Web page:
While we argue about whether AHCA is a net positive, there are some pretty great aspects to this piece of legislation – like the $1 trillion in tax cuts over the next decade. One of those tax cuts will directly benefit Coloradans. Inside of AHCA, there is a $20 billion tax cut for medical devices.

The medical device tax particularly hurt Coloradans as Colorado is known for its medical device industry. Even Stryker Corporation, the company started by liberal funder Pat Stryker’s grandfather, felt the effects as it laid off a 5% of its labor in 2013 due to the tax. As we reported in 2012:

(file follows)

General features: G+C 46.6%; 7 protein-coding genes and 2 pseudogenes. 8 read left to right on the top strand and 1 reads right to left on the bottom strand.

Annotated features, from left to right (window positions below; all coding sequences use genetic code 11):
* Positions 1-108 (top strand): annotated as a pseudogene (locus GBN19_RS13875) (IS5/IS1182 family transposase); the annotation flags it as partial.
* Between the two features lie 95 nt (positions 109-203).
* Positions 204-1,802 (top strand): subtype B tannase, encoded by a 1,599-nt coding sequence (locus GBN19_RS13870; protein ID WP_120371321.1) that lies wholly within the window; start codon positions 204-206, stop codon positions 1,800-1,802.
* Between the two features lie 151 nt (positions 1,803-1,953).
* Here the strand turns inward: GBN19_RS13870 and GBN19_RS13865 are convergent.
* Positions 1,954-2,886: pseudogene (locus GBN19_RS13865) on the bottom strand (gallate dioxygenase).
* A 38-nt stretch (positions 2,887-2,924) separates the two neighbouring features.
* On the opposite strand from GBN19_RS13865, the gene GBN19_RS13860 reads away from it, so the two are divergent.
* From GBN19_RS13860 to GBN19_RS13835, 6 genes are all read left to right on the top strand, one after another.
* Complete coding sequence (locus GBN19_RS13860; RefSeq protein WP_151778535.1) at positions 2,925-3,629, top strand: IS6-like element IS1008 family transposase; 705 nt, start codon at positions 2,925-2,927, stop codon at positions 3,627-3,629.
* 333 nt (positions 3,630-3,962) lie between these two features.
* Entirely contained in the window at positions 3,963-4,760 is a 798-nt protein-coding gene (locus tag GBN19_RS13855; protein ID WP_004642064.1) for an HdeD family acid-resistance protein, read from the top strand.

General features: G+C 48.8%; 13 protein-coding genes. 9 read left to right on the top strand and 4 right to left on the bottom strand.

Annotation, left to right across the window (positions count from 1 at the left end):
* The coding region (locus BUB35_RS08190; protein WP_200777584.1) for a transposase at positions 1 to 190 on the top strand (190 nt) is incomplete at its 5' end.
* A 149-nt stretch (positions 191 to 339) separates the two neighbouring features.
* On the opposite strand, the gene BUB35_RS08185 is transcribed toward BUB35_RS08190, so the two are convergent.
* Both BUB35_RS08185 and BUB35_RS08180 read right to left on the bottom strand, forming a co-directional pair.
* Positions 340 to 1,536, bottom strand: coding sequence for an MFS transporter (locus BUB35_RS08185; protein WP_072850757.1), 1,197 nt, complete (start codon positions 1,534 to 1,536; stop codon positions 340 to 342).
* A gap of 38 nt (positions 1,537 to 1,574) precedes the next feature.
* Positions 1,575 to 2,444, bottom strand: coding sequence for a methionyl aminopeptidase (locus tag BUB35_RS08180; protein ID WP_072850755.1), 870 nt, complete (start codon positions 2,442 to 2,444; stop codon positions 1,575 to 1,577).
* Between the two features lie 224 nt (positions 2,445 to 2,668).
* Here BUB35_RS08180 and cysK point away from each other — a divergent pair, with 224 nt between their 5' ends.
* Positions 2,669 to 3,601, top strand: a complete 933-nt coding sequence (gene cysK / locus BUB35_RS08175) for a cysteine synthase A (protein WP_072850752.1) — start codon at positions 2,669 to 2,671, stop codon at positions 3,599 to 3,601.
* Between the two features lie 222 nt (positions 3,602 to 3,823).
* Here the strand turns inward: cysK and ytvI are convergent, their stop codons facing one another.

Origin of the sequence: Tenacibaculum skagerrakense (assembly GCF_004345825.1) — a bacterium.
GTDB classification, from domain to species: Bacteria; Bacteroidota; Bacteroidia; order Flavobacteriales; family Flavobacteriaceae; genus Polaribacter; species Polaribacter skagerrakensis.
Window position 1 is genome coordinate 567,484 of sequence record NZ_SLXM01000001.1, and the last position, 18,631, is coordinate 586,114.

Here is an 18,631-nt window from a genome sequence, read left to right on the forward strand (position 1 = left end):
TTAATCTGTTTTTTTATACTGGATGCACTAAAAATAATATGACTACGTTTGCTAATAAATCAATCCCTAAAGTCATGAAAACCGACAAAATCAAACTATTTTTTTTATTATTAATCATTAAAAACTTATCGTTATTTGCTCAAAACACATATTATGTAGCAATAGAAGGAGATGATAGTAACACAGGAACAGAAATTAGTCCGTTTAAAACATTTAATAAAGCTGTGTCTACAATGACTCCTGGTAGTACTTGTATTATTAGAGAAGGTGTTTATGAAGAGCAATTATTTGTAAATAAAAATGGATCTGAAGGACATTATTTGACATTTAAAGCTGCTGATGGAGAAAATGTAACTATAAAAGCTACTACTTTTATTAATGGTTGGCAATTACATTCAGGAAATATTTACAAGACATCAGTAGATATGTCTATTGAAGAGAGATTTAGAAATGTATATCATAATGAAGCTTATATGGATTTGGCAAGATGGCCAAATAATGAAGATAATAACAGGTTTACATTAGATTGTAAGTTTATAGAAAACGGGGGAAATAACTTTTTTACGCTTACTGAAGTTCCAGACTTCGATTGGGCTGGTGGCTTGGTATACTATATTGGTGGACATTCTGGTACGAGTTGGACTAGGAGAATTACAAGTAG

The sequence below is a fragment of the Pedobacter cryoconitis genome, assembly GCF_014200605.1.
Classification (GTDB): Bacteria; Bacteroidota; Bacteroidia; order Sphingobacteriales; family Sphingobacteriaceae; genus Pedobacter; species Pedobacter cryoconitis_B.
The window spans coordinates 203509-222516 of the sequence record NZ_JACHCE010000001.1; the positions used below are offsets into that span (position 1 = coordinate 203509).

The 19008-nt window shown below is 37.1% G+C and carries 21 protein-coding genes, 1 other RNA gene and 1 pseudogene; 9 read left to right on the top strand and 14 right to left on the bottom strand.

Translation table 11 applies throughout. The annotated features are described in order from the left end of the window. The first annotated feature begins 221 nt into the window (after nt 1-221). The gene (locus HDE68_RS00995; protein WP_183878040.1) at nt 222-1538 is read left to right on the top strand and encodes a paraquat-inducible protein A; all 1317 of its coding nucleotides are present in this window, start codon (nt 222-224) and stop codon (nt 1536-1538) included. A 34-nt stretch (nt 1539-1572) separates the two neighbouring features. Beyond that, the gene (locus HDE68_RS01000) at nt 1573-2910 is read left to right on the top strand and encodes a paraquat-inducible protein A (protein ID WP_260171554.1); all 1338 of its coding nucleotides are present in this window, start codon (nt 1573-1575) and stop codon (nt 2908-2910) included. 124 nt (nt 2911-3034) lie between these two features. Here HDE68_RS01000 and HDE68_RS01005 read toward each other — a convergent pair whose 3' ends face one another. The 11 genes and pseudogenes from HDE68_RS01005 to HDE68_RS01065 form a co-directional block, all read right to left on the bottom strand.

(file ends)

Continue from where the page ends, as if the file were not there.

“As the Boulder County Business Report detailed in May, the 2.3% Obamacare Medical Device Tax is weighing heavily on Colorado businesses that deal in medical equipment. Coming amid a stagnant economy — unemployment rose in Colorado in April and May — it couldn’t be a less welcome change to struggling companies.”

In case you don’t know how important medical devices are to Colorado, Colorado’s medical device sector is ranked sixth in the nation, according to the Colorado Bioscience Association. Here are a few other stats that are somewhat dated; however, still show the size of the industry in Colorado.

  • Employment in the industry grew 4.4% from 2012-2014
  • Colorado employs 30,000 people in the bioscience industry, creating 159,000 direct and indirect jobs, translating into $8 billion in payroll, at an average salary of $90,530
  • For every job created in Colorado’s bioscience industry, four direct and indirect jobs are created

This part of AHCA is a big win for jobs in Colorado and innovation everywhere.